The government expects to save over £3 billion in one year as a result of the efficiency and reform measures introduced by the coalition government.
Around £1 billion savings have been achieved so far, of which £500 million has come from the moratoria on consulting, ICT, recruitment, marketing and property spending introduced in May 2010.
To help tackle the budget deficit, the government introduced a new and ambitious approach to take out costs and waste in central government operations in order to protect essential jobs and services on the frontline.
Measures include a significant programme of renegotiating contracts with major suppliers and a strict moratorium in five key areas of discretionary spend: consulting, ICT, recruitment, marketing and property.
Savings so far from the moratoria include:
- 50% less was spent on consulting compared to the same period last year - saving £300 million
- over 60% less was spent on marketing and advertising contracts through COI in the first 6 months of this year - saving £133 million compared to the same period in the previous year
- £18 million less was spent in rent payments, achieved by vacating 20 properties
- our initial estimates suggest that external recruitment has fallen by around 75%, saving £120 million in this financial year through the on-going freeze on recruitment
Further savings made by the Efficiency and Reform Group were highlighted in the autumn and include £402 million from stopping major projects, such as abolishing ID cards.
Also, as part of the transparency agenda, the only exceptions to the moratoria permitted in the 5 key areas above have today been published by all government departments.
Details of ICT projects over £1 million across government have also been published by the Cabinet Office. The data published captures government ICT projects and contracts at various stages of their lifecycle as of 31 July 2010.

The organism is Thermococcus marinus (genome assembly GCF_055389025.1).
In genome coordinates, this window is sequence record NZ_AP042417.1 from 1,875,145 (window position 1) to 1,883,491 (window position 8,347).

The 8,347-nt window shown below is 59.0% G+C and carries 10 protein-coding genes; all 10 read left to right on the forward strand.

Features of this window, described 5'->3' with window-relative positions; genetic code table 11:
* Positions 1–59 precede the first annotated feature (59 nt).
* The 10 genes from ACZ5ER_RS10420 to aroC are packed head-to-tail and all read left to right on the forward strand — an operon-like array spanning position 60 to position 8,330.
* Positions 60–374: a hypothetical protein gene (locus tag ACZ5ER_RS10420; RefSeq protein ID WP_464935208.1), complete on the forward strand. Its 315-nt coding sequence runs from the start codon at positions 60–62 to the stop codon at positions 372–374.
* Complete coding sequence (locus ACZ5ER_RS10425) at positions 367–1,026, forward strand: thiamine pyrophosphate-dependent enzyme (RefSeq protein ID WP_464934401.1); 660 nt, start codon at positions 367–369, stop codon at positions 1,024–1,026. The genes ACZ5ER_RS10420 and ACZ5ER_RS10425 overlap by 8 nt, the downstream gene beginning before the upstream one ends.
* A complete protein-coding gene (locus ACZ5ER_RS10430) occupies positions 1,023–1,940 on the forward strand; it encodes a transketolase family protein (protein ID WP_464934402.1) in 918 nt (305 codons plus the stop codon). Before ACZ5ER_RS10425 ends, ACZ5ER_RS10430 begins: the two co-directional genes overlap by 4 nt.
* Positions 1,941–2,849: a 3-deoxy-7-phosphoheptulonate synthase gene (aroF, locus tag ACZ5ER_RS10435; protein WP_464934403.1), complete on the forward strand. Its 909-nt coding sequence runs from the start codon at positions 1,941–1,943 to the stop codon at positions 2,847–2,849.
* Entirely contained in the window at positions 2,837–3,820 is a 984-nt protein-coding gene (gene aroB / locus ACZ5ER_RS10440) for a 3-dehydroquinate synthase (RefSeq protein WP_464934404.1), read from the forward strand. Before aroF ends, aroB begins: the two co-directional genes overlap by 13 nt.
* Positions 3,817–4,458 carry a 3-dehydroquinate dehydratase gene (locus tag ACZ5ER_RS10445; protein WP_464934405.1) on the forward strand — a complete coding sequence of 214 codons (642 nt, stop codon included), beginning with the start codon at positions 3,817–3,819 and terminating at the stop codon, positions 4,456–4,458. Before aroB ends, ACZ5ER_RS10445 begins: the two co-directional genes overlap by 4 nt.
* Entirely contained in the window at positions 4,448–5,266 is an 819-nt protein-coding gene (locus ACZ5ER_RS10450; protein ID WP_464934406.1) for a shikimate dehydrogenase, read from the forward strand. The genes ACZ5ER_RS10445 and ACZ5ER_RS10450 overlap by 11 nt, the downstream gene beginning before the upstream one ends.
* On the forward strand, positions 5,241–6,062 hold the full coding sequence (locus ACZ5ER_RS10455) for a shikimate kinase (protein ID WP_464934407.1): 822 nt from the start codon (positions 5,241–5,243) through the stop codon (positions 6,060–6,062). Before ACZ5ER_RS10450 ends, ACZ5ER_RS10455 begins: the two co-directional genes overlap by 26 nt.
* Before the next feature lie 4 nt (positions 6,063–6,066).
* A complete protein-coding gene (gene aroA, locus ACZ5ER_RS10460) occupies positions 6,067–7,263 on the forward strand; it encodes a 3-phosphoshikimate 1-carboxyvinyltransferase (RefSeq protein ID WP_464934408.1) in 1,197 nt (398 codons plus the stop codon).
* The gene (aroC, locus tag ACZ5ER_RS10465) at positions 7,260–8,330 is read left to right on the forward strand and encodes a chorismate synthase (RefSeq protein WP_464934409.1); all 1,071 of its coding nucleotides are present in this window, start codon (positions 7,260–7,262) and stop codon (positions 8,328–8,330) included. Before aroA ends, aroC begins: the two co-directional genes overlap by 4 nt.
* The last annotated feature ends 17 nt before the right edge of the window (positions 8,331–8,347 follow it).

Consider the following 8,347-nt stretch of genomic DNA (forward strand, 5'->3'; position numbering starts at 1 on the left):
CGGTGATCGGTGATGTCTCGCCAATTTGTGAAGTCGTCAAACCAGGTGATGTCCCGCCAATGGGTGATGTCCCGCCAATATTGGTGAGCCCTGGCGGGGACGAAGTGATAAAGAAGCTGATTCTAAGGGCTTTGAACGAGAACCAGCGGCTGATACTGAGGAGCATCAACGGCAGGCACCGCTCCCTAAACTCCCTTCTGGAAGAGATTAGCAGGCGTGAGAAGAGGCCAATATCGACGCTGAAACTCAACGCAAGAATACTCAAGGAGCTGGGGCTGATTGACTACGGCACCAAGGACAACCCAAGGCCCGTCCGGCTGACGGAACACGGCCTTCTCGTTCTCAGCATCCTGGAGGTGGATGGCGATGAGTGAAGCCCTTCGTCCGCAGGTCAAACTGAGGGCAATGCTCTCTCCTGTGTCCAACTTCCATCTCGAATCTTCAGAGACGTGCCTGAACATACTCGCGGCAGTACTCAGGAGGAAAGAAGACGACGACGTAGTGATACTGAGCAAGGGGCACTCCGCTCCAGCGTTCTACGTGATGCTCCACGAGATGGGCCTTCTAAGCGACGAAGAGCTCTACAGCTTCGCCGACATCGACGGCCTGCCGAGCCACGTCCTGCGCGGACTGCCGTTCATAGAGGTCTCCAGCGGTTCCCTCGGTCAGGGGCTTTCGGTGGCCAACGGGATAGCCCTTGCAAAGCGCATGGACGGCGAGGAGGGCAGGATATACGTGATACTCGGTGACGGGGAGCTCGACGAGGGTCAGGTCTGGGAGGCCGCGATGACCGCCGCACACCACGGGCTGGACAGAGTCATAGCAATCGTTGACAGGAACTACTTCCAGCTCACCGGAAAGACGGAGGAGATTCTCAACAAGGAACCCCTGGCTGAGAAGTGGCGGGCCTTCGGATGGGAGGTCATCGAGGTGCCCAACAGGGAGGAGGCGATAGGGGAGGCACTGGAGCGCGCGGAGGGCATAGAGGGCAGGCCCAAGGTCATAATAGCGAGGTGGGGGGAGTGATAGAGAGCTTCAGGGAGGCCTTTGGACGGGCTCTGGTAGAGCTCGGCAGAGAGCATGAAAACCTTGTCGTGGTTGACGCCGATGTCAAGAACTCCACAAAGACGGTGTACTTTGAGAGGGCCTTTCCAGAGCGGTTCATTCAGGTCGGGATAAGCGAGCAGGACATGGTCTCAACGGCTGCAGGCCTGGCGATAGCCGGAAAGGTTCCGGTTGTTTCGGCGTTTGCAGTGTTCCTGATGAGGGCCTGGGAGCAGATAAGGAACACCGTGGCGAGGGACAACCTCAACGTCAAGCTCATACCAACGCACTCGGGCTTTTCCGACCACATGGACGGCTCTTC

An impediment to the reform programme has been the poor data quality in government. To illustrate this, the Cabinet Office has also published today the Operational Efficiency Programme Benchmarking Report for April 2009 to May 2010 with the full accompanying data set. The report highlights the exceptionally bad quality of previous data.
Minister for the Cabinet Office, Francis Maude, said:
This government is leaving no stone unturned in cutting unnecessary and excessive expenditure to protect jobs and the frontline services on which people depend. Measures introduced so far have already saved more than £1 billion.
This reform programme has required a culture change in government, as the system is not set up to operate efficiently. As Sir Philip Green pointed out, the quality of basic management information that government has previously collected is appalling. The Operational Efficiency Programme Benchmarking Report for data covering 2009 to 2010 released today underlines that fact.
There is no excuse for government not to produce the same standards of management information achieved by the best in the private sector. Robust data is the foundation of government acting in a more business-like manner and operating as efficiently as possible.
The announcement today of new Non-Executive Board Members with huge experience of financial management and improving operational performance will help ensure that the right leadership is in place to meet our challenging efficiency and reform agenda.
Notes to editors
1. The only exceptions to the moratoria permitted in the 5 key areas above have today been published by all government departments including Cabinet Office exemptions.
2. View details of ICT projects over £1 million across government.
3. The Operational Efficiency Programme Benchmarking Report for April 2009 to May 2010 report, along with the full accompanying data set, highlights the exceptionally bad quality of existing data including:
- the apparent variance of the cost of the finance function per capita is 5,000%
- the apparent variance of the cost of the HR function per capita is over 3,000%
- the apparent variance of the cost of procurement is over 2,000%
- in several cases, year on year cost for the same function apparently varies by over 1,000%